Predictive testing of an asymptomatic child is not recommended.

 

Test results should be interpreted in the context of clinical findings, family history, and other laboratory data. Errors in our interpretation of results may occur if information given is inaccurate or incomplete.

 

Due to somatic mosaicism, repeat size identified in the peripheral blood specimen may not reflect the repeat size in untested tissues (eg, central nervous system). In addition, a negative result does not rule out the presence of a mutation in the mosaic state that may be present but below the limit of detection of this assay (approximately 5%).

 

Rare sequence variants immediately downstream of the C9orf72 repeat region may interfere with genotype results but are not expected to affect repeat-primed peaks.

 

Rare undocumented polymorphisms in PCR primer binding regions may lead to false negative results.

 

This test does not assess methylation status of the C9orf72 gene.

Clinical Reference Recommendations for in-depth reading of a clinical nature

1. DeJesus-Hernandez M, Mackenzie IR, Boeve BF, et al: Expanded GGGGCC hexanucleotide repeat in noncoding region of C9ORF72 causes chromosome 9p-linked FTD and ALS. Neuron 2011;72(2):245-256

2. Renton AE, Majounie E, Waite A, et al: A hexanucleotide repeat expansion in C9ORF72 is the cause of chromosome 9p21-linked ALS-FTD. Neuron 2011, 72:257-268

3. Gijselinck I, Van Langenhove T, van der Zee J, et al: A C9orf72 promoter repeat expansion in a Flanders-Belgian cohort with disorders of the frontotemporal lobar degeneration-amyotrophic lateral sclerosis spectrum: a gene identification study. Lancet Neuron 2012;11(1):54-65

4. Majounie E, Renton AE, Mok K, et al: Frequency of the C9orf72 hexanucleotide repeat expansion in patients with amyotrophic lateral sclerosis and frontotemporal dementia: a cross-sectional study. Lancet Neurol 2012 Apr;11(4):323-330

5. Boeve BF, Boylan KB, Graff-Radford NR, et al: Characterization of frontotemporal dementia and/or amyotrophic lateral sclerosis associated with the GGGGCC repeat expansion in C9ORF72. Brain 2012;135(Pt 3):765-783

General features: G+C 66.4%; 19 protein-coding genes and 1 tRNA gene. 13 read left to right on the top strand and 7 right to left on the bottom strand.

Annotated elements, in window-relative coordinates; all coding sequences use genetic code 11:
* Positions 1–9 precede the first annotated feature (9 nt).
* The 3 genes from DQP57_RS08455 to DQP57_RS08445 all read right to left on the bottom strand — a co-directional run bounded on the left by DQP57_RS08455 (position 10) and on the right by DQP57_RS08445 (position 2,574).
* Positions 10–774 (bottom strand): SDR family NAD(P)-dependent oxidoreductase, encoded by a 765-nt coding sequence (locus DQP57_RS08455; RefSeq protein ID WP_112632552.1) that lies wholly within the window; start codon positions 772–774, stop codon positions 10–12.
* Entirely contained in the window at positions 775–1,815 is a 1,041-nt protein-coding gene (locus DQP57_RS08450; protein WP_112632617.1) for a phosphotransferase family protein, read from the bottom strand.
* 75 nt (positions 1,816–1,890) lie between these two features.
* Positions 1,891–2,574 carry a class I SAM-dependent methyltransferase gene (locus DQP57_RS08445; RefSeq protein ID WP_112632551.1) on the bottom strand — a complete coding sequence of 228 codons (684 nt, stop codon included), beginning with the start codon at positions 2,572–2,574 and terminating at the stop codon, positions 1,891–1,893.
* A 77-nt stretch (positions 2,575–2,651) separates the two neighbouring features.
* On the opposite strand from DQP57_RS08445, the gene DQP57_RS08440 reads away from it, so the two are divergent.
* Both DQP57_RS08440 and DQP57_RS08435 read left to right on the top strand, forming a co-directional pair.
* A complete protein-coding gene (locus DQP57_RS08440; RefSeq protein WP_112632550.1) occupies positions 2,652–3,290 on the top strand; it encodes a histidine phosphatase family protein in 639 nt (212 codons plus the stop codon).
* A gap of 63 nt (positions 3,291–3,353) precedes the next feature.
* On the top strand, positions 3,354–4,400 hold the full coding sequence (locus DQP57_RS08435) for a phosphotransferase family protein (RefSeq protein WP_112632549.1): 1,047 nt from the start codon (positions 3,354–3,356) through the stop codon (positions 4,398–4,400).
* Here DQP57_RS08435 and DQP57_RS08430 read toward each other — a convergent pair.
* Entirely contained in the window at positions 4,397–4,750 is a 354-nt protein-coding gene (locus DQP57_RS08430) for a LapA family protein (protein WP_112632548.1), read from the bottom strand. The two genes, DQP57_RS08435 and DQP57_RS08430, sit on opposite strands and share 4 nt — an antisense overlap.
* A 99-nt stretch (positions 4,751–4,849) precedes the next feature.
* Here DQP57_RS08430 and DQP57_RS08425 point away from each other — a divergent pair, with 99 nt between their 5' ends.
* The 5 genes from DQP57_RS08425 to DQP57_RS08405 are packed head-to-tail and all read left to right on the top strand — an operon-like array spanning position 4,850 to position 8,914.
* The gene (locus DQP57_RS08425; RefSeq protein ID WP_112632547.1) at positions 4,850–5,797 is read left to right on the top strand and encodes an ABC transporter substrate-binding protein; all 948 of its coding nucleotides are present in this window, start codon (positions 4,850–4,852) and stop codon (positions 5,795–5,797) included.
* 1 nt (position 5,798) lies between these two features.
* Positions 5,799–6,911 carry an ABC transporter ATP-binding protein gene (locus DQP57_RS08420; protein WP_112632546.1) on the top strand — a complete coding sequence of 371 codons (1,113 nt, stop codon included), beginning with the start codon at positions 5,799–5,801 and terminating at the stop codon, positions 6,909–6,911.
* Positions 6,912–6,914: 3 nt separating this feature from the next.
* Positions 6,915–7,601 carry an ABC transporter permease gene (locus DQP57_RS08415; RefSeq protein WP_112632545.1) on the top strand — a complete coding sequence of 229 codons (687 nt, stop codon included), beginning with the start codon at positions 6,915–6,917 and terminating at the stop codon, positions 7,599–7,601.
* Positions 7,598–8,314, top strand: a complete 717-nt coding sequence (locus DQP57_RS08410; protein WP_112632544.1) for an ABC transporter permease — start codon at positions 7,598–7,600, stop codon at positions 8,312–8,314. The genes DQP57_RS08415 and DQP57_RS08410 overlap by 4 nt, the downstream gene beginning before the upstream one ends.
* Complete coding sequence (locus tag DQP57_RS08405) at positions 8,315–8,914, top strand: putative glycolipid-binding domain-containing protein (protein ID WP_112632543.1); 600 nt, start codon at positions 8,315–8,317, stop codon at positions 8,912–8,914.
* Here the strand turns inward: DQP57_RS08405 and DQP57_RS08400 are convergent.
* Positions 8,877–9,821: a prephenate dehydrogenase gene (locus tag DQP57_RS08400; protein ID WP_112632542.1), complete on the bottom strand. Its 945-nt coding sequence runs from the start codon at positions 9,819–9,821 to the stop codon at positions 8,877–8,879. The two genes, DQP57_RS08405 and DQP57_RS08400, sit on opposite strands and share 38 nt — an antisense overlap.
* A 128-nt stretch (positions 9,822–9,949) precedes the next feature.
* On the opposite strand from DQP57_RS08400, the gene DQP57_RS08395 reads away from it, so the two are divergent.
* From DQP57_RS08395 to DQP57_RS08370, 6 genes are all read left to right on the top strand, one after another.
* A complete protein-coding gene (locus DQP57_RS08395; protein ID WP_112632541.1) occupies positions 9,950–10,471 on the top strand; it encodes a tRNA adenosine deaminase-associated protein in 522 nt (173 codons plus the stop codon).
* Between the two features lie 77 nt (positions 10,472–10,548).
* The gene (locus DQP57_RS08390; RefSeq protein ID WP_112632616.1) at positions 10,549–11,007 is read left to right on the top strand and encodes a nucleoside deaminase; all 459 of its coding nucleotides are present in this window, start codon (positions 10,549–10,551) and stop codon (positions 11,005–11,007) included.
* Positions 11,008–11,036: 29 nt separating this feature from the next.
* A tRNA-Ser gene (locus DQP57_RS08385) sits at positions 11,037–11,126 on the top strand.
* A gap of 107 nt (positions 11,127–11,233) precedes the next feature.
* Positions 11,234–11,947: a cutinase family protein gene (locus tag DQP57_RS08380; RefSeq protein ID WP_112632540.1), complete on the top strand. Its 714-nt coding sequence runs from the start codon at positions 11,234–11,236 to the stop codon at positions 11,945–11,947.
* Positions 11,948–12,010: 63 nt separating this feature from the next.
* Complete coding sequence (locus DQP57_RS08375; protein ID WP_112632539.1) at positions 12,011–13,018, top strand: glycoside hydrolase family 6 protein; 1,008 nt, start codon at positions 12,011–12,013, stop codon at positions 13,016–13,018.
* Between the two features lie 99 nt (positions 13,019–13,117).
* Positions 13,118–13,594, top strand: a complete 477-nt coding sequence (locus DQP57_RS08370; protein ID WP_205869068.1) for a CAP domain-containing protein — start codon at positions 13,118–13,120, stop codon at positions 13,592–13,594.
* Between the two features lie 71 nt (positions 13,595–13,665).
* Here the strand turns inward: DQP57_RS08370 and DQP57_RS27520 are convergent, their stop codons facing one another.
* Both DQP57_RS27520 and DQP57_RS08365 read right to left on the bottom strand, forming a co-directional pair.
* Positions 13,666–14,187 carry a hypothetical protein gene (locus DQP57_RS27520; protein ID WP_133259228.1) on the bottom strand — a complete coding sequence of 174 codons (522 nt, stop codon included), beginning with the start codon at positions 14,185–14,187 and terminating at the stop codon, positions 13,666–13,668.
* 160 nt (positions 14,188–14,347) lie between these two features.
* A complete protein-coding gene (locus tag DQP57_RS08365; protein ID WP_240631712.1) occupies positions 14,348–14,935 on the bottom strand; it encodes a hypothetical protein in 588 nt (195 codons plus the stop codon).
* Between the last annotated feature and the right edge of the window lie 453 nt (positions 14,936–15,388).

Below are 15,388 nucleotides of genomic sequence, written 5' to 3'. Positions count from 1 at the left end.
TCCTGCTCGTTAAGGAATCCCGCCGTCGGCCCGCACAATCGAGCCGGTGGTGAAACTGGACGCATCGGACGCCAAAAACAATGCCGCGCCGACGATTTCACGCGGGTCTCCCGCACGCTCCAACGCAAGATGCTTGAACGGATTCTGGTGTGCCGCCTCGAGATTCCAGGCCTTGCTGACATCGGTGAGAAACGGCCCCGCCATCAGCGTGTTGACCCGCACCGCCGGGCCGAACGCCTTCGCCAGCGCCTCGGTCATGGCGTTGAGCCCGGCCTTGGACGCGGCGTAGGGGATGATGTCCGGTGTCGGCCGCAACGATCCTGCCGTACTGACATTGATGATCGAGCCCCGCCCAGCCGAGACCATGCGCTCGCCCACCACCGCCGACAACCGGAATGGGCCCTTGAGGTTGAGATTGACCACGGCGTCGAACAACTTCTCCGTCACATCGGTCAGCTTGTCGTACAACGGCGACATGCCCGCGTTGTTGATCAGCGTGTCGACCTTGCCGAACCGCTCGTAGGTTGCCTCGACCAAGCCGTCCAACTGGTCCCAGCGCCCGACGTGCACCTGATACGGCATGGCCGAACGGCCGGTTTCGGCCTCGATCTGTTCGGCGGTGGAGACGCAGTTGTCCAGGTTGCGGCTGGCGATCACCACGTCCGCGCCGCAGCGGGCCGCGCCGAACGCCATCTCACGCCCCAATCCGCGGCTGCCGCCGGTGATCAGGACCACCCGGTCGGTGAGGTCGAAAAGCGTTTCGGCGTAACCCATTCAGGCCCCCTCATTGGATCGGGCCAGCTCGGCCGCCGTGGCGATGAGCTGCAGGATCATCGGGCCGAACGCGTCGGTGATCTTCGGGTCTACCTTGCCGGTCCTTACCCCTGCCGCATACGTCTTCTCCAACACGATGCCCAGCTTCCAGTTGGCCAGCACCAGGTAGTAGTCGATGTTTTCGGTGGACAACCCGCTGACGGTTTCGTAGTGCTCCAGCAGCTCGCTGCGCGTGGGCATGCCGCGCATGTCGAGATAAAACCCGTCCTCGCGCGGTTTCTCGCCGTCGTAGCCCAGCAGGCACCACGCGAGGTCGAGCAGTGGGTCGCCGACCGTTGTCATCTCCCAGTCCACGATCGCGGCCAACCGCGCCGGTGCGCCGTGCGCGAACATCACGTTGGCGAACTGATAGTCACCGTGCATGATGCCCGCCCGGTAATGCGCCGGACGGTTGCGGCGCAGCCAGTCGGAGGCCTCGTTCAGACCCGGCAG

6. van Blitterswijk M, DeJesus-Hernandez M, Niemantsverdriet E, et al: Association between repeat sizes and clinical and pathological characteristics in carriers of C9ORF72 repeat expansions (Xpansize-72): a cross-sectional cohort study. Lancet Neurol 2013 Oct;12(10):978-988

7. Nordin A, Akimoto C, Wuolikainen A, et al: Extensive size variability of the GGGGCC expansion in C9orf72 in both neuronal and non-neuronal tissues in 18 patients with ALS or FTD. Hum Mol Genet 2015 Jun 1;24(11):3133-3142

8. Xi Z, van Blitterswijk M, Zhang M, et al: Jump from pre-mutation to pathologic expansion in C9orf72. Am J Hum Genet 2015 Jun 4;96(6):962-970

9. Gami P, Murray C, Schottlaender L, et al: A 30-unit hexanucleotide repeat expansion in C9orf72 induces

pathological lesions with dipeptide-repeat proteins and RNA foci, but not TDP-43 inclusions and clinical disease. Acta Neuropathol 2015 Oct;130(4):599-601

10. Ng ASL, Tan EK: Intermediate C9orf72 alleles in neurological disorders: does size really matter? J Med Genet 2017 Sep;54(9):591-597

11. Nordin A, Akimoto C, Wuolikainen A, et al: Sequence variations in C9orf72 downstream of the hexanucleotide repeat region and its effect on repeat-primed PCR interpretation: a large multinational screening study. Amyotrophic Lateral Sclerosis and Frontotemporal Degeneration. Amyotroph Lateral Scler Frontotemporal Degener 2017 May;18(3-4):256-264

12. Van Mossevelde S, van der Zee J, Cruts M, et al: Relationship between C9orf72 repeat size and clinical phenotype. Curr Opin Genet Dev 2017;44:117-124

Special Instructions Library of PDFs including pertinent information and forms related to the test